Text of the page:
Big data, artificial intelligence (AI), Industry 4.0—these terms are thrown around by technologists today, conjuring dystopian images of dark silos of personal data on file, endless automation, and robots running our factories.
But what is Industry 4.0? Why is it important? Will Industry 4.0 cut jobs or create them?
BusinessBecause caught up with Professor Tobias Meisen, head of the Institute of Information Management in Mechanical Engineering (IMA) at Germany’s RWTH Aachen University, who leads a host of new professional courses on Industry 4.0, to find out more.
Here’s five things you should know about Industry 4.0:
1. What is Industry 4.0?
A 2011 German government initiative, Industry 4.0 marks a new wave of automation developments in manufacturing, brought about by cutting-edge technologies like big data, artificial intelligence (AI) and the Internet of Things (IoT).
Germany is a world leader in Industry 4.0. Its factories boast 309 robots per 10,000 employees, according to the latest World Robotics Report. The global average for 2016 was 74; up from 62 the previous year.
2. Why is Industry 4.0 important?
If Industry 4.0 has its way, the entire manufacturing process could soon be automated, interconnected, and intelligent.
At RWTH Aachen, Prof. Meisen is training professionals to be “Industry 4.0-ready.” RWTH Aachen’s International Academy Industry 4.0 courses teach participants how to apply technologies—like AI, machine learning, and big data analytics—in a practical way.
“You have to deal with Industry 4.0 because you have to deal with digitization,” says Prof. Meisen. “Digitization is changing how we think, work, and communicate with each other. It’s changing the way industry works and opening up new opportunities. Industry 4.0 is about bringing these new technologies into a practical solution.”
3. What’s the future?
How could Industry 4.0 revolutionize manufacturing? Efficiency and flexibility are the buzzwords here.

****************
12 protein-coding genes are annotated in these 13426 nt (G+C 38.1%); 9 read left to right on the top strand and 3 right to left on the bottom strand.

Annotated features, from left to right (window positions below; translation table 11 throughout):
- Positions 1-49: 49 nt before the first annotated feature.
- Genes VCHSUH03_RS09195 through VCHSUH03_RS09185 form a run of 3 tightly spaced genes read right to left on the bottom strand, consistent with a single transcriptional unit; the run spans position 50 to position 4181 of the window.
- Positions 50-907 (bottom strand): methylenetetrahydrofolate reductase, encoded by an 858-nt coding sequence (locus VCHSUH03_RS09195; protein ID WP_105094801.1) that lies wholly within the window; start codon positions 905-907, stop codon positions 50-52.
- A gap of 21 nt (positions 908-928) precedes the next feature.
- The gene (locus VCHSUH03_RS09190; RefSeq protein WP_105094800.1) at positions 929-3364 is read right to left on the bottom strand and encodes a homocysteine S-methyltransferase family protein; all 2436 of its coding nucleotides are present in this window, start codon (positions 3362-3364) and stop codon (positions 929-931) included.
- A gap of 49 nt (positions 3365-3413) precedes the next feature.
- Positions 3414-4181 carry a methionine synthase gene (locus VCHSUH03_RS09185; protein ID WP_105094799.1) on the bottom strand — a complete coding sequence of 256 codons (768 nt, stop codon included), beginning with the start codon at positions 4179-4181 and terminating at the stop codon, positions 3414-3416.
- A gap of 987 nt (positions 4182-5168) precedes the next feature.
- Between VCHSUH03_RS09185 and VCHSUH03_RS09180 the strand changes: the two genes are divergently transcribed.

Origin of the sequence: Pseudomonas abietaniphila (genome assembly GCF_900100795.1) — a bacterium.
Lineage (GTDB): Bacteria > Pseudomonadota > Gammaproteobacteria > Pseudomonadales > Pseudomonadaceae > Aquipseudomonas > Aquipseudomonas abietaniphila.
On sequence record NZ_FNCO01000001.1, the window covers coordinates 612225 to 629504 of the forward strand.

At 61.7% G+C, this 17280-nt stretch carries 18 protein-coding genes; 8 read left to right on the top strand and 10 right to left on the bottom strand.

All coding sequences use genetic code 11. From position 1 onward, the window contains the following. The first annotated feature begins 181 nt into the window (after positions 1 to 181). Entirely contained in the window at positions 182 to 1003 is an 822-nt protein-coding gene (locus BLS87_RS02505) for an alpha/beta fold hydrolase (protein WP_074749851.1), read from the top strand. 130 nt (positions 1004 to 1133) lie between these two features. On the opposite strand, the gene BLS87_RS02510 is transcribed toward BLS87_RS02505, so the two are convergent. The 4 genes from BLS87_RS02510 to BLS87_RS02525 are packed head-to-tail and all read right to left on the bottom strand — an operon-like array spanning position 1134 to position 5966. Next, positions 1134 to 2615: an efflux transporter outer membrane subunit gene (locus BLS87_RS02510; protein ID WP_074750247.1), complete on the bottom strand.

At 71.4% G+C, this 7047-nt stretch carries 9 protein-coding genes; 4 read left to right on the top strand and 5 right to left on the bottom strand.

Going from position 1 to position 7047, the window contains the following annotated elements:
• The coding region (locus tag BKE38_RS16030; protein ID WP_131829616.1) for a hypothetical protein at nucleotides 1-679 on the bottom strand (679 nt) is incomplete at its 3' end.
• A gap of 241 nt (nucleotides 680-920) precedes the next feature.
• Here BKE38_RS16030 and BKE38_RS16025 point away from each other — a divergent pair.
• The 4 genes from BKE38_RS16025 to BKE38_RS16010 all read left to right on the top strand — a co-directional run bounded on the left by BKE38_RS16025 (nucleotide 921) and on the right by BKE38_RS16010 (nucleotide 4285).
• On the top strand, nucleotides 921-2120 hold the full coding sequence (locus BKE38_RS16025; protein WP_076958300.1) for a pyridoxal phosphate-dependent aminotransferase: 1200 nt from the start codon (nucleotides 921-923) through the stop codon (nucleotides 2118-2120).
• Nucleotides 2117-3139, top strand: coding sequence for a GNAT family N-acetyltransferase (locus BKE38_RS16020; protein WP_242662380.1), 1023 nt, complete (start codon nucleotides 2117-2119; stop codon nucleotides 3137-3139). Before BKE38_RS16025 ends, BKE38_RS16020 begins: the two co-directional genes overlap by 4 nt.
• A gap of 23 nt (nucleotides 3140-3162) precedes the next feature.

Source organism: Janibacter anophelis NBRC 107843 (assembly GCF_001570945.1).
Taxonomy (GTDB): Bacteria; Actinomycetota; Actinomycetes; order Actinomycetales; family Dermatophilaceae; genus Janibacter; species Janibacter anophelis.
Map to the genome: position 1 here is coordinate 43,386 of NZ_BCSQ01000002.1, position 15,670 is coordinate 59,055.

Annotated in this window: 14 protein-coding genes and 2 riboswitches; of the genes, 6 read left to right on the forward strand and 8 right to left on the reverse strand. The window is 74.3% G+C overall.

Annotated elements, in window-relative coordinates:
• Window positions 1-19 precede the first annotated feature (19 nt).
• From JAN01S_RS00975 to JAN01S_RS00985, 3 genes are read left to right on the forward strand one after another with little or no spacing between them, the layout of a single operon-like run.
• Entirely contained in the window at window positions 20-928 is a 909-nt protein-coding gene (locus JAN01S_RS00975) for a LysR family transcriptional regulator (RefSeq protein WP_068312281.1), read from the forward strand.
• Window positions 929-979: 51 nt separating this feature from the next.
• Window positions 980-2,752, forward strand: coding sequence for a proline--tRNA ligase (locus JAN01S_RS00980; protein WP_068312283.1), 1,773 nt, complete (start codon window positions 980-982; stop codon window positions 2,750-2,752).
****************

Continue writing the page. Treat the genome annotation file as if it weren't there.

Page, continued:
“In the future, we will have a much better understanding of what is happening in the production cycle at any given time,” Prof. Meisen explains. “We’ll be able to change things during production, for the customer—like the color of a car for example.”
Mass customization means the factories of the future will be able to produce unique products, more quickly, in a cost-effective way.
4. What are the challenges?
For Prof. Meisen, the main challenge with Industry 4.0 is about creating an industry mindset open to change. That aside, Industry 4.0 must prove its worth in terms of return on investment.
“You can’t buy everything new—it’s too expensive,” he says. “You have to find a way to combine existing technologies and new technologies. I think that wholesale change will take time.”
5. What job opportunities will Industry 4.0 bring?
Like with every industrial revolution before it, one immediate concern over Industry 4.0 is the loss of jobs to machines.
Prof. Meisen thinks otherwise. “You have to deal with so many things which could be automated in your everyday work,” he says. “With Industry 4.0, you’ll have more time to deal with the things that are important.”
Instead, he says, the demand from employers, for professionals with the technical skills needed to understand and impact the onset of Industry 4.0, is on the up. RWTH Aachen’s Industry 4.0 courses are preparing professionals to compete.
“People working for engineering companies or in IT departments, data and computer scientists; everyone needs a basic understanding of these new technologies,” says Prof. Meisen. “RWTH Aachen is a very good starting point.”